Police conducted a search of a woman’s vagina while she was waiting for her boyfriend.
A woman sued the City of San Antonio after an SAPD detective pulled down her shorts in public and inappropriately examined her vagina.
The City of San Antonio is now trying to make a $205,000 payout to the woman.
City council is scheduled to vote Thursday whether to fund the settlement via the city’s Self-Insurance Liability Fund.
The lawsuit was filed by Natalie Simms last year, when she alleged that now-retired police officer Mara Wilson and other male police officers conducted a search of her vagina for drugs when she was sitting on a curb waiting for her then-boyfriend on August 8th, 2016.
The lawsuit states that male officers approached Simms and asked her if they could search her car for drugs. When they didn’t find any they called for a female officer to come and search her person.
The lawsuit alleges that 32-year-old Mara Wilson pulled down Simms shorts and inspected her vagina in the street while the male officers looked on. Wilson then pulled a tampon from Simms’ vagina and held it up in front of the other officers to inspect.
Wilson told internal affairs investigators on November 2016:
It had been my experience over the years that females will lie about being pregnant or in their cycle to prevent female officers from searching them properly,
Wilson claims she saw a string coming from outside of Simms’ underwear.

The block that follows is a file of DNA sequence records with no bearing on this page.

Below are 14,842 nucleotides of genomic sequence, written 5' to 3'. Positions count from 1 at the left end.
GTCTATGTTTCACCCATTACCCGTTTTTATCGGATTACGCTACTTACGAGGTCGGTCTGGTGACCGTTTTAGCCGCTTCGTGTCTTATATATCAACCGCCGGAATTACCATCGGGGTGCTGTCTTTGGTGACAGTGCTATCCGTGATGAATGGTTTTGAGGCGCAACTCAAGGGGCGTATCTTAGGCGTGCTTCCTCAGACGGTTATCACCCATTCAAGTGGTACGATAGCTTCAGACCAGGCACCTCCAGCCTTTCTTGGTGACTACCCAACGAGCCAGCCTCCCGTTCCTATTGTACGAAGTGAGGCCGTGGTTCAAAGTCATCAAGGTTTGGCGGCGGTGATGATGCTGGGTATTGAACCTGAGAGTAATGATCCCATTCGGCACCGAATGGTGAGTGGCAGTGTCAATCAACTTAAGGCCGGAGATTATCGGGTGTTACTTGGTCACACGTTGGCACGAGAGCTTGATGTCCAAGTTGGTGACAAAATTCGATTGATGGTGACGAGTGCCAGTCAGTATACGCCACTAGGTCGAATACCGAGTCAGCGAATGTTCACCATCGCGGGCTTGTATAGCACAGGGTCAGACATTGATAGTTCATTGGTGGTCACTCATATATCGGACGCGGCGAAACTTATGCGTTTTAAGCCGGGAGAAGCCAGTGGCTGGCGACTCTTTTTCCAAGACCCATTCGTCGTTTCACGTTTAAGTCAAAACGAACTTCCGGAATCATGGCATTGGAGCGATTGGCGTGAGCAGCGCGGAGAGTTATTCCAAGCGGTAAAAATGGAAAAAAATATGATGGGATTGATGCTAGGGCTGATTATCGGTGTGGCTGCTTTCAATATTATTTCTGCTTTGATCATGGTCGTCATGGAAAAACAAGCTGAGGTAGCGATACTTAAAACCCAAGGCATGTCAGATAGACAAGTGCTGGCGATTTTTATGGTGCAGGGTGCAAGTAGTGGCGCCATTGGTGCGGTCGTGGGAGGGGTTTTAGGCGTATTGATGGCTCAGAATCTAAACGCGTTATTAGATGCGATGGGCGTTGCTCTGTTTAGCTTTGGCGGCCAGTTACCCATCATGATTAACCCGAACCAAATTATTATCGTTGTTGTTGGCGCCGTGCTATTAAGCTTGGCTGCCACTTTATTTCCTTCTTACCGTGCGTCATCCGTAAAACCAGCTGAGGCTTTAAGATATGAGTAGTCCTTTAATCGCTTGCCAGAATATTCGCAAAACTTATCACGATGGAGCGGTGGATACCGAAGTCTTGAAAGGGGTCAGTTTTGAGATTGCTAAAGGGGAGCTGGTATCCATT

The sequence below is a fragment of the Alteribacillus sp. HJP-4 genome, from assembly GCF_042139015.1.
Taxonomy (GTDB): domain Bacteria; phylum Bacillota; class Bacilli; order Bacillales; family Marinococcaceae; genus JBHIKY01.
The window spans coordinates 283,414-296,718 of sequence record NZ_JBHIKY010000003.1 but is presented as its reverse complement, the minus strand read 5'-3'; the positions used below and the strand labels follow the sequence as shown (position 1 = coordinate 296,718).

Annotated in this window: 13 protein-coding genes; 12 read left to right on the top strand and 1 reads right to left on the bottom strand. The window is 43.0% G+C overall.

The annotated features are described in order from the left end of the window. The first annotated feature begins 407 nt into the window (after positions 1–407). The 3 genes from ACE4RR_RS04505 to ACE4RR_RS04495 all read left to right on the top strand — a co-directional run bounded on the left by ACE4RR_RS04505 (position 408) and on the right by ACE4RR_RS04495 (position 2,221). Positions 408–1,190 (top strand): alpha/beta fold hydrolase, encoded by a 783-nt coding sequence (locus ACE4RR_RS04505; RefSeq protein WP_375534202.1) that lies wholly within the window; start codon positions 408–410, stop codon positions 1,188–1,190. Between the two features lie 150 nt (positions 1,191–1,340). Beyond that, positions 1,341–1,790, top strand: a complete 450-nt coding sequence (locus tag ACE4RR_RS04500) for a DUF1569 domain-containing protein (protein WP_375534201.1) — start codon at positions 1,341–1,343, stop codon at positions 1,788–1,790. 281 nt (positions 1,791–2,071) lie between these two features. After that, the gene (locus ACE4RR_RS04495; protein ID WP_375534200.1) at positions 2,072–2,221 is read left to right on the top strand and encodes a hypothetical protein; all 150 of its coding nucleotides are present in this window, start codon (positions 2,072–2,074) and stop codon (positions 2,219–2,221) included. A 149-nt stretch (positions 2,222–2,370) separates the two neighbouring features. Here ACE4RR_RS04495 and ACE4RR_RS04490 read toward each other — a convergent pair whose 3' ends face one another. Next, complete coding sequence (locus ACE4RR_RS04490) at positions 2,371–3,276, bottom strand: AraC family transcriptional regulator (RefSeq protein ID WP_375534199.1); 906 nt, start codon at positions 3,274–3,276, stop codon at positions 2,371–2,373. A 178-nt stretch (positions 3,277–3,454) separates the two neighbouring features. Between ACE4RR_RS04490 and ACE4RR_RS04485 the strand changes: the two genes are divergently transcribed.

I had never seen a string from a tampon hang that long down the leg. Believing this to be contraband, I went to retrieve it without thinking that I was removing something from a body cavity
Wilson denies any body-cavity searches, but according to San Antonio Current, a squad car camera showed Simms raising objection to having her anus probed when Wilson tried to continue the search, the lawsuit states.
The following is a quotation of a conversation between Simms and Wilson, included in the lawsuit, during the search:
Wilson: Uh-huh. Are you wearing a tampon, too?
Wilson: Okay. I just want to make sure that’s what it is. Is that a tampon?
Simms: Come on. Yes.
Wilson: Huh? Is that a tampon?
Simms: It’s full of blood, right? Why would you do that?
Simms was heard asking why the search couldn’t be conducted in at least the police station.
A police detective said they were conducting a surveillance of the area after reports of drug activity. The detective stated that they saw Simms and another woman appearing to be dealing drugs on the surveillance cameras.
Records show that no illegal contraband was found on Simms.
The lawsuit states:
“Officer Wilson had violated Natalie vaginally, and now it appeared that she might violate Natalie anally. She was doing so without a warrant, with no medical personnel present, and on a public street in view of several people as well as those passing by.”
The lawsuit also states that Wilson was never disciplined for the search because Internal Affairs never found her to have violated any department policies.